Because drones have a camera, you will need permission from the relevant authorities.
You will need drone insurance and also have to apply for a permit from the Civil Aviation Authority Thailand (CAAT) well in advance of your trip, as the application can take anywhere from 75 to 104 days.
Apart from the government-supported National Lottery and betting on horses at the racetracks, gambling is largely illegal in Thailand. There no casinos in Thailand, although gambling dens can be found throughout the country, and online betting does occur. However, both are illegal, and being found participating can lead to a fine or jail time.
In February 2018, Thailand authorities banned littering at 24 of its most popular beaches due to increasing environmental concerns. Litterers will be prosecuted and either fined 100,000 THB (US$3,190) or ace a year in jail.
You can be fined up to 2,000 THB if you're caught littering on the sidewalk. If you are fined a sum more than this amount, the individual may not be authorized to enforce the littering law. However, we urge you not to get overly stroppy in the case of an “overfine“. Some travelers have reported that when they were pinged for a littering offense they offered what little money they had on them which was generally accepted.
Members of the Bangkok Metropolitan Authority (BMA) are qualified to enforce this fine - you can ask to see their license. This law also applies to chewing gum, so don't spit it on the footpath; not only is really annoying to scrape off your flip-flop, but Thai police love arresting people for this one.
Smoking is now banned at 24 beaches in popular tourist spots including Phuket, Pattaya, Koh Samui, Prachuap Khiri Khan, Chon Buri and Songkhla provinces. This has been initiated by the Thai government to reduce the impact on the marine environment and damage to drain systems. After a three-month trial period, this ban may be rolled out on passenger and tourist boats in Thailand.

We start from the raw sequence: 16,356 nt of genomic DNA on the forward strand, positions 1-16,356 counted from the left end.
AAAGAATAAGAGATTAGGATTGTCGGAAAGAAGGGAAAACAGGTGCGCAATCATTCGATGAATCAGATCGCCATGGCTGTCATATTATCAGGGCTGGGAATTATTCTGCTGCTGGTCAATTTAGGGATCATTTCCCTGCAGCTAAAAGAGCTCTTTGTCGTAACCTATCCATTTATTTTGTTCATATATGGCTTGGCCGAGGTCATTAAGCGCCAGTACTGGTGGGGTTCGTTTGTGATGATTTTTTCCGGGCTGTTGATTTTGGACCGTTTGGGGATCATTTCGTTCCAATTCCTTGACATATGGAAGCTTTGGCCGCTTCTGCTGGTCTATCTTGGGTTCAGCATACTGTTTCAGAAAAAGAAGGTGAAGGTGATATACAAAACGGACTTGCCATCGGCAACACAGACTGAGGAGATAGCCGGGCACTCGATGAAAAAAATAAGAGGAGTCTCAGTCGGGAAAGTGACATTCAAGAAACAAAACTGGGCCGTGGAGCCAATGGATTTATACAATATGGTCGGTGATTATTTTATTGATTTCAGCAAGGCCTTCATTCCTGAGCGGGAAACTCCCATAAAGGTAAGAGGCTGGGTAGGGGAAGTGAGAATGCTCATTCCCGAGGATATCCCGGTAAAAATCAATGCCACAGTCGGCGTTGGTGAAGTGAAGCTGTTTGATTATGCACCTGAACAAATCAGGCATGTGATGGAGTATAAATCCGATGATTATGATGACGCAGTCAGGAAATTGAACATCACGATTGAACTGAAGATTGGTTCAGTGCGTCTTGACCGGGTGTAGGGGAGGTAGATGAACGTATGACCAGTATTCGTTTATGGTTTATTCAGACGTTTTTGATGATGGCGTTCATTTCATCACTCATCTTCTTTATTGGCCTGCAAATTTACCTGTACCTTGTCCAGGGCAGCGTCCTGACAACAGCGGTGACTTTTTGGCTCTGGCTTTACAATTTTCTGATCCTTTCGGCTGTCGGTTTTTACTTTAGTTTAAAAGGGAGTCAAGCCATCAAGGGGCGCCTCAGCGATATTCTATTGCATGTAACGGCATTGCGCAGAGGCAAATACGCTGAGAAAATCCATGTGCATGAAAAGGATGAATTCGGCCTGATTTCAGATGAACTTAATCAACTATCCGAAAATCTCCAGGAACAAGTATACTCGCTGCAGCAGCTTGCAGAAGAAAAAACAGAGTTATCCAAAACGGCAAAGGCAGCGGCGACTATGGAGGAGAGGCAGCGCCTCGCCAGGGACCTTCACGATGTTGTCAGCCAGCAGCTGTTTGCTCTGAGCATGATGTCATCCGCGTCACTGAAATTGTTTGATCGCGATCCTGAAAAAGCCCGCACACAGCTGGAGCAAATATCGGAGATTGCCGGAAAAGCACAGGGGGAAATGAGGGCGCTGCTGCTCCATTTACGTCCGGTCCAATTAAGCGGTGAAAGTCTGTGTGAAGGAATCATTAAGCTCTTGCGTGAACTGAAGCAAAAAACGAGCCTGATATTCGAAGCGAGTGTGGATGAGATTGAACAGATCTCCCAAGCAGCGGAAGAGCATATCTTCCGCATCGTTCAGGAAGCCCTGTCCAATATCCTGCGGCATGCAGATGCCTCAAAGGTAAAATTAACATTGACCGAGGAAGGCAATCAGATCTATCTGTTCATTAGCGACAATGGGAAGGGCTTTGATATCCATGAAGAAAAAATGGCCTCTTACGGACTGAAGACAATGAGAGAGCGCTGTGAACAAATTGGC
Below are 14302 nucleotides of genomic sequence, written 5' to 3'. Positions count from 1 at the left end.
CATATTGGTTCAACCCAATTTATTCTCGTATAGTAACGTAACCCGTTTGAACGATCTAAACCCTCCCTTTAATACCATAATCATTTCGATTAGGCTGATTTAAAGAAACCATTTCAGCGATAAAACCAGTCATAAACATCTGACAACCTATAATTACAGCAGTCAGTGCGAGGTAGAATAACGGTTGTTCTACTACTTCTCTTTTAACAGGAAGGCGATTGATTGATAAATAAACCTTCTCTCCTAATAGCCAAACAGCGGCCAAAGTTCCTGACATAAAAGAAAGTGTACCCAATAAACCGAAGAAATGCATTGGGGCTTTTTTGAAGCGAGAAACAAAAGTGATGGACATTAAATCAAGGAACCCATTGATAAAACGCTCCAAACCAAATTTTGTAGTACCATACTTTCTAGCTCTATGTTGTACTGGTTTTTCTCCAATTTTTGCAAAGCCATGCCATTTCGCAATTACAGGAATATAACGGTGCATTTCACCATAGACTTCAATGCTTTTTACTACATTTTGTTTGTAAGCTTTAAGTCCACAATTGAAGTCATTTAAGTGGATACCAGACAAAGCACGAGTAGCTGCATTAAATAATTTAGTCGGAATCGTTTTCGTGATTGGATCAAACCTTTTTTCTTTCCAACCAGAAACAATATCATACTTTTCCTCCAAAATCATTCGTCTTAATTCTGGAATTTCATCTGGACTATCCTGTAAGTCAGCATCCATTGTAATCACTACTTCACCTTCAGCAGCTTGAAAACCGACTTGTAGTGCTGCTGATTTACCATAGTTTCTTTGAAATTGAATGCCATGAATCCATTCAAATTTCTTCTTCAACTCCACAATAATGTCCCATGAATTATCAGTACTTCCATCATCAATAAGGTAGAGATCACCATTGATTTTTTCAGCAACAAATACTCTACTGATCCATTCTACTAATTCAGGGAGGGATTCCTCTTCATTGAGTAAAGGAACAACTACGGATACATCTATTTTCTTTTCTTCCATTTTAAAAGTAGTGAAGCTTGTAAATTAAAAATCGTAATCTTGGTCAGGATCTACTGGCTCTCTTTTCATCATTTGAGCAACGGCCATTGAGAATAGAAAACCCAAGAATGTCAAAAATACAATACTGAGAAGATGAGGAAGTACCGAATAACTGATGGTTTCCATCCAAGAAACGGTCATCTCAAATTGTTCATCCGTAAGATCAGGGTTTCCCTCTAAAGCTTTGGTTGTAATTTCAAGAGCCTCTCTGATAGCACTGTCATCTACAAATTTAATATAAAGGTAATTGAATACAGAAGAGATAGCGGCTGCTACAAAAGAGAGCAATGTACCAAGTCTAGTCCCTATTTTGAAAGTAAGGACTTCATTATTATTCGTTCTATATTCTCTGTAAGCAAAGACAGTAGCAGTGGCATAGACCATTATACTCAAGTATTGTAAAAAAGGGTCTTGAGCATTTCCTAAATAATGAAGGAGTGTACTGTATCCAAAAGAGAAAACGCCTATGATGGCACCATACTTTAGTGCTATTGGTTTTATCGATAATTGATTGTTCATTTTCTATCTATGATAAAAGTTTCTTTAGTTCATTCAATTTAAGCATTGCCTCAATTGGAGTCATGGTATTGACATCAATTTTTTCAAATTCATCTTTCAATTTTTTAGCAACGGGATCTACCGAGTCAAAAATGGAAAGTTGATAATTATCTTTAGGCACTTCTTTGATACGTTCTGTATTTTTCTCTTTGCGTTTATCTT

Breaking this law attracts a fine of 100,000 THB fine, a year in prison or both.
Smoking is prohibited in outdoor exercise spaces, facilities for sports training/playing and competitions, public parks, zoos, amusement parks, markets and children's playgrounds. Travelers in tour groups are expected to adhere to this regulation.
Electronic cigarettes/vaping have been banned in Thailand since 2014. Plenty of travelers have been caught out and ignoring this will result in a fine and/or arrest and jail time.
Bribery certainly occurs in Thailand. Get some tips on Bribery in Thailand here.
Thai law requires that travelers carry ID at all times, but don't ever leave your passport as security when renting a motorcycle or jet ski. Instead, use a photocopy, other photo ID or a substantial cash deposit.
Under Thai law, it's illegal to go out in public if you are not wearing underwear. Although we haven't had any stories of travelers being arrested for this offense, listen to what your mother said and always leave the house wearing a fresh pair of undies.
Under Thai law, it's also illegal to drive a car if you are not wearing a shirt.
Here's a tip: Never pat a monkey, even if it's on a leash: they can be vicious. I was out wandering with a friend on Haad Rin Beach, Koh Phangan Island, when we ran into a local walking his pet monkey. My friend bent over and patted the monkey and the local kindly let her hold it. Nestled in her arms, it seemed so sweet. Then I reached out to pat it and it bit me on the thumb, breaking the skin.Nomad Traveler,
How World Nomads helped? Medical expenses for treatment, including rabies vaccinations and antibiotics.